The ESPAD Ireland Report 2019, based on a survey of 1967 students born in 2003, who were 15-16 years old when the survey was carried out in a sample of Irish schools in 2019, was launched in November 2020 by TFRI and Department of Health.
It features information on students’ experience of, and perceptions about, a variety of substances, including: tobacco, alcohol, illicit drugs, inhalants, pharmaceuticals and new psychoactive substances (NPS). Social media use, gaming and gambling are also covered.
The European Network for Smoking and Tobacco Prevention (ENSP) will hold its 5th European Conference on Tobacco Control (ENSP-ECTC) online. Presentations are now available virtually. Click here to visit the conference webpage.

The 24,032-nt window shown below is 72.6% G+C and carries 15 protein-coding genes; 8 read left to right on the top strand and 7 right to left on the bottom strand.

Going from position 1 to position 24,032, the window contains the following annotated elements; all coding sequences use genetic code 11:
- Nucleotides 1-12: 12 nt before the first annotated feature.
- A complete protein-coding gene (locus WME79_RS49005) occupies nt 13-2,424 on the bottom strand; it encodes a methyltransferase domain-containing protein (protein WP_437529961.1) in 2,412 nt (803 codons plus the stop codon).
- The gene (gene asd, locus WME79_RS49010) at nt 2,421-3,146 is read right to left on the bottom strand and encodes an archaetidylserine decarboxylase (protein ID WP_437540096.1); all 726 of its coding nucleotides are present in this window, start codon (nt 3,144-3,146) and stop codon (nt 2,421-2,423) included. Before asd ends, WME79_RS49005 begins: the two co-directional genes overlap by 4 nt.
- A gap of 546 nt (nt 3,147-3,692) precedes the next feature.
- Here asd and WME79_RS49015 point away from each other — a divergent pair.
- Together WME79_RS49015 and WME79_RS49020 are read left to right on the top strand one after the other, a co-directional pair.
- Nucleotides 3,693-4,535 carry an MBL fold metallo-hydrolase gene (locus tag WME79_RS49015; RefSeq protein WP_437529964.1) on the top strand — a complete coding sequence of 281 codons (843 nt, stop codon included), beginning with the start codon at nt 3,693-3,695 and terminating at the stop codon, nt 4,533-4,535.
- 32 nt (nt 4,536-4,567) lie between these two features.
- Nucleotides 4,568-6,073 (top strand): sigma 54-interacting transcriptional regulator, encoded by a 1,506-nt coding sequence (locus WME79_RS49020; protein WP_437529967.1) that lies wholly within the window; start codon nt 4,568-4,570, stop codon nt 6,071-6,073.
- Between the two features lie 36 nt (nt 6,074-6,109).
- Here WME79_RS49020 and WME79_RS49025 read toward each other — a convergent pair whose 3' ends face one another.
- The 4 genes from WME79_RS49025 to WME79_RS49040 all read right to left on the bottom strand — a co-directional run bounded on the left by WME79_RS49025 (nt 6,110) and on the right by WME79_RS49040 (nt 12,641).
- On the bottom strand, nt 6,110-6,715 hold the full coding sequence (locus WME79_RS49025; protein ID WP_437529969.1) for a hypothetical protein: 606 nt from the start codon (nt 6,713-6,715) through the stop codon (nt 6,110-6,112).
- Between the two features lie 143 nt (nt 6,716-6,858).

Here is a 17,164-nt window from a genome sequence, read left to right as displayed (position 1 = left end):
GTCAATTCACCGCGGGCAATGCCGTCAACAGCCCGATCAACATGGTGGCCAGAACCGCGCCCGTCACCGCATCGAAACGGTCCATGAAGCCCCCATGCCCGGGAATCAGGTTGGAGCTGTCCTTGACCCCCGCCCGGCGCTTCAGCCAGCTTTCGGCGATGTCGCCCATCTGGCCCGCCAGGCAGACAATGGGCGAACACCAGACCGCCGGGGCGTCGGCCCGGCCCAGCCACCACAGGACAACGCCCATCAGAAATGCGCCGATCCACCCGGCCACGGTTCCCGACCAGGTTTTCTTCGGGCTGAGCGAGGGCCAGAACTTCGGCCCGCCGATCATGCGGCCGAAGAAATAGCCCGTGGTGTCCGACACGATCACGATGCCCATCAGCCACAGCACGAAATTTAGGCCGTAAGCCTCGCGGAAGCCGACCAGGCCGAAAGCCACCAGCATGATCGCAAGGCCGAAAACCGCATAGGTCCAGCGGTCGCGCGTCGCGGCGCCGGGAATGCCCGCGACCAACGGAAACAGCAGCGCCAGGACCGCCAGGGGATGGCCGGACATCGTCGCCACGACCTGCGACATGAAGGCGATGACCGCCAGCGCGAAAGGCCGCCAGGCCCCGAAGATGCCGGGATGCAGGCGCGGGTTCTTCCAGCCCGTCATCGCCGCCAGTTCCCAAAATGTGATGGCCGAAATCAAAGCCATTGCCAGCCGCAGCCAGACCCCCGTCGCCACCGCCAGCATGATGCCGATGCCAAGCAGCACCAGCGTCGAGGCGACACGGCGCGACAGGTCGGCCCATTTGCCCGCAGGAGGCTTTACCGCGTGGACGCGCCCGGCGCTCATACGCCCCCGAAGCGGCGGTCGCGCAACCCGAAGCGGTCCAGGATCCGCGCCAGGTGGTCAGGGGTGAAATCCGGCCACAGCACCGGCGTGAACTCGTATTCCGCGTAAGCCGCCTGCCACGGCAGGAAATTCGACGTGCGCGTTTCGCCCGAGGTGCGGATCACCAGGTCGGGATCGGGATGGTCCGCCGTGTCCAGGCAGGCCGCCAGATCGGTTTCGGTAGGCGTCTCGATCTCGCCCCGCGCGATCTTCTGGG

The Leadership Summit on Tobacco or Health is to take place 6-7 May 2021 with Mike Bloomberg to deliver the keynote address at the inaugural Session and Stephen Donnelly Minister for Health, Ireland to address the Summit Opening Plenary For further information see https://wctoh.org 18TH WORLD CONFERENCE ON TOBACCO OR HEALTHDublin March 9-11th 2021. Re-scheduled - see more WCTOH events below in News section.
On 16th November, the Minister of State with Responsibility for Public Health, Wellbeing and the National Drugs Strategy, Frank Feighan TD, launched ESPAD Ireland 2019. Read the Minister's Press Release here.